Amphibian din has residents hopping mad
The croaks of the Pilbara's frogs have created a stir on social media, yet again.
Residents in both Hedland and Newman took to community Facebook pages last week to find the best solution to quieten the noisy amphibians.
Following last week's storms, which resulted in plenty of rainfall in Newman, Anthony Ackland was surprised by the sudden appearance of frogs around his house.
"Okay, so this is supposed to be the desert right? Where did all the frogs come from?" he posted on one community page.
"Found some swimming in my pool, only little but man they can make a noise."
Fellow resident Michelle Missler said she had found hundreds of tadpoles when cleaning her horses' water trough.
In Hedland, one resident had spent three nights sleeping on the couch with her child because the little critters "just don't shut up".
She was sure the noise was "getting worse and worse".
Meanwhile, Steph Ould was hoping more frogs made their way to her property.
"The frogs are so nice though ... you'll never find them in order to relocate them, maybe (try) earplugs?" she commented.
"I wish there were more at my house, we only have one little fella here."
Mick Greenhalgh suggested people should be pleased by the "free alarm system", because when "they stop croaking, you know (someone) is in your yard".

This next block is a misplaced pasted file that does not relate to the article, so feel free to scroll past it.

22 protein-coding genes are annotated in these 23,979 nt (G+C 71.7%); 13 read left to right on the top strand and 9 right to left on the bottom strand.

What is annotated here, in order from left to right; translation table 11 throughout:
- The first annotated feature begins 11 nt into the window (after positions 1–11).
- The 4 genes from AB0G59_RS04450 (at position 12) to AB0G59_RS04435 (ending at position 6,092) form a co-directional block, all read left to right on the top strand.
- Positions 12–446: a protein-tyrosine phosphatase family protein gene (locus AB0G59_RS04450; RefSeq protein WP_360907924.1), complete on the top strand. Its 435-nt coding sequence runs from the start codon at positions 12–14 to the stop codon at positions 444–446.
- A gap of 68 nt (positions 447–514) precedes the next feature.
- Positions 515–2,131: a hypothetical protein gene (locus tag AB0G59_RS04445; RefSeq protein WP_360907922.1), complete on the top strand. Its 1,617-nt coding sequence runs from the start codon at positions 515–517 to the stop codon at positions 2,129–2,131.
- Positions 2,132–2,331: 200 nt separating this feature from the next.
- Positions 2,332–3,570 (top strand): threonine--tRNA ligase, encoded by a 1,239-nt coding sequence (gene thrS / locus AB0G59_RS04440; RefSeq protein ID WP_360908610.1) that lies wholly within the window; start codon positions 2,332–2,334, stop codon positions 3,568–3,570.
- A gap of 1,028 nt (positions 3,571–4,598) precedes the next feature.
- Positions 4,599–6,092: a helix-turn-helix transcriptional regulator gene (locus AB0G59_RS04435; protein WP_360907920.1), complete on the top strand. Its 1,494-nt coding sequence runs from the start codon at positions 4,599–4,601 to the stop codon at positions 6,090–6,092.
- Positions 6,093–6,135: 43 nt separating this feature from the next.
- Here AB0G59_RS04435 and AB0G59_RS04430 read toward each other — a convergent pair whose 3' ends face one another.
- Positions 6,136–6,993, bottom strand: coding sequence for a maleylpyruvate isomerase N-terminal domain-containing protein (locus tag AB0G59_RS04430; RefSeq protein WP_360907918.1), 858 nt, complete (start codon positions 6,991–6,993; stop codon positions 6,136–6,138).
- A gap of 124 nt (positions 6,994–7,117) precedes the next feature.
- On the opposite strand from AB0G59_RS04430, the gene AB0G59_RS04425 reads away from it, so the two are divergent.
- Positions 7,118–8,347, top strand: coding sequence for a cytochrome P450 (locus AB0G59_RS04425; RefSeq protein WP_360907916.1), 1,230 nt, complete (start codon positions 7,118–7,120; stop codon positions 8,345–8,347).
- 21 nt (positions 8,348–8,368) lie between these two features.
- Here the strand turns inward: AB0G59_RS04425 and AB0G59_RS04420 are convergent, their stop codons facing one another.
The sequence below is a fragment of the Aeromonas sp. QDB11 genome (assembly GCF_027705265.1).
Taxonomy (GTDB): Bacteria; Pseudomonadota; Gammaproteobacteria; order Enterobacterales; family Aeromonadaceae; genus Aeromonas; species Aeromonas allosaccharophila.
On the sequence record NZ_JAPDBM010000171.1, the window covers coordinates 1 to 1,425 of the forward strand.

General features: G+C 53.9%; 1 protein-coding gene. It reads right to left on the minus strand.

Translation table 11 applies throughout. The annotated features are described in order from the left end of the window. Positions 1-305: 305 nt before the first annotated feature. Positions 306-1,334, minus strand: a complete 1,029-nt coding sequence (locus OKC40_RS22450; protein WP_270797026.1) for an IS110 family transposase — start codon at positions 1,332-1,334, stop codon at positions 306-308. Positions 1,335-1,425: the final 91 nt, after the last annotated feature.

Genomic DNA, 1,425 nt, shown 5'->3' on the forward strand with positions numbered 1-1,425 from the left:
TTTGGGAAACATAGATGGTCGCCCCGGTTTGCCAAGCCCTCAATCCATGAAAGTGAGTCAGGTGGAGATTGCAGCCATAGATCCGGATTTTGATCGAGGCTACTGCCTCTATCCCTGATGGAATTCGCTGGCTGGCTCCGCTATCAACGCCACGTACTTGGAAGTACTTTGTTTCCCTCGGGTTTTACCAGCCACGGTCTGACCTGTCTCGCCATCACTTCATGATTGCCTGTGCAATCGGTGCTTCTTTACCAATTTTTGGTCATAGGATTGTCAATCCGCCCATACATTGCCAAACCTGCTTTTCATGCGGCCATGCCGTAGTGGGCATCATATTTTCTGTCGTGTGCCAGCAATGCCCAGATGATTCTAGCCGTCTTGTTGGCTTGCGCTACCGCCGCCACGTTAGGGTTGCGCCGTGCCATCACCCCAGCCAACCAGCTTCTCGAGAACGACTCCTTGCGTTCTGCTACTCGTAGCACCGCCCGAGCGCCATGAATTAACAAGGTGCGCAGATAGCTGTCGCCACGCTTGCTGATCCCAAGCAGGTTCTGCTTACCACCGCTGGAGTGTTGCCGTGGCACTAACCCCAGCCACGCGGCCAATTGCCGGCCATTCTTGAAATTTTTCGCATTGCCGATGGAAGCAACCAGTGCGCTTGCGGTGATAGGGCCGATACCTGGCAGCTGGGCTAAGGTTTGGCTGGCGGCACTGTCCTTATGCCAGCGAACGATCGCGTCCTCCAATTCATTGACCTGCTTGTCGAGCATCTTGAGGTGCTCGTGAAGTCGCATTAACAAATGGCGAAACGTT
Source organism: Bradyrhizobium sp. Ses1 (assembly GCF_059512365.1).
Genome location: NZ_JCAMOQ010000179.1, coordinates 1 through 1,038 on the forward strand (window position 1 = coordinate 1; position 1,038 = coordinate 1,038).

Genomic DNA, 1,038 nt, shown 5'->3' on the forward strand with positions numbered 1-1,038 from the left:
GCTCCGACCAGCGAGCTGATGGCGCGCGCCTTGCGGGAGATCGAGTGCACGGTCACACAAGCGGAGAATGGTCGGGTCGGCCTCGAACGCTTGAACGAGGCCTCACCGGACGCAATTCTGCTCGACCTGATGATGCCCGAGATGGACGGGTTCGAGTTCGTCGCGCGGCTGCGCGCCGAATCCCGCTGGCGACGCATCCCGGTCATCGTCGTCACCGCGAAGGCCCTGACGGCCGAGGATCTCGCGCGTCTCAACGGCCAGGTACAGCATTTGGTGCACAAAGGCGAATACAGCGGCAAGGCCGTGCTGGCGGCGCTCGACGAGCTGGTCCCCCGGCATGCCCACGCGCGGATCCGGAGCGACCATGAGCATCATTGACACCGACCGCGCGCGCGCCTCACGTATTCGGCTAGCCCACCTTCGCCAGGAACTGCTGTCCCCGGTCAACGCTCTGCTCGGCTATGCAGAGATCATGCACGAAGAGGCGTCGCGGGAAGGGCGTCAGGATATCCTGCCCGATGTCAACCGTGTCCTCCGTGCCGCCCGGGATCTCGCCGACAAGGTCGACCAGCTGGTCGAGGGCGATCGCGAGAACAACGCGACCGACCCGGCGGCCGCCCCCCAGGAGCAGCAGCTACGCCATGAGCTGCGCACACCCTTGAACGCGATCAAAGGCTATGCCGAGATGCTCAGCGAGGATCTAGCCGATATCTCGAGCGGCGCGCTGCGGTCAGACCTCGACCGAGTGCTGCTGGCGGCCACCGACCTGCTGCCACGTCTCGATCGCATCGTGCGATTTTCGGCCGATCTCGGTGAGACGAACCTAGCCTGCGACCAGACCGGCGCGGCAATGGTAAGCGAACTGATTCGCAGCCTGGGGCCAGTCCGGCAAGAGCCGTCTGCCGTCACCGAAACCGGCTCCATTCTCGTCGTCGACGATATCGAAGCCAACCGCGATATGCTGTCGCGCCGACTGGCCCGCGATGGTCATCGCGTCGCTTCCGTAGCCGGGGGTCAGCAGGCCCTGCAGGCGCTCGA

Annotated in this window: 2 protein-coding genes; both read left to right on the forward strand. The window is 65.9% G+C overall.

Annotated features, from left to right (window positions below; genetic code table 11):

One of the cheekier solutions for those being kept awake by the frogs' noise was to "try 40ml of tequila, a bit of salt and some lemon wedges, repeat this until the noise stops ... or fill your yard with olive pythons".
Department of Parks and Wildlife conservation officer for the Pilbara Alicia Whittington said although the usually dry environment of Newman and Hedland could appear unsuitable, a number of Australian frog species were skilled drought-dodgers and were well adapted to the region's semi-arid climate.
"Many of these species have amazing lifecycles, which includes burrowing into the soil to avoid heat and staying buried for months and sometimes even years, only emerging after a significant rainfall event," she said.
"With the recent rains, many are taking full advantage of the wet conditions."
Ms Whittington said residents would have heard a "cacophony of males calling" as the frogs rushed to find a mate and lay eggs while the wet remained.
She said because of irregular rainfall events, species such as the desert spadefoot toad can complete tadpole development in about 30 days.
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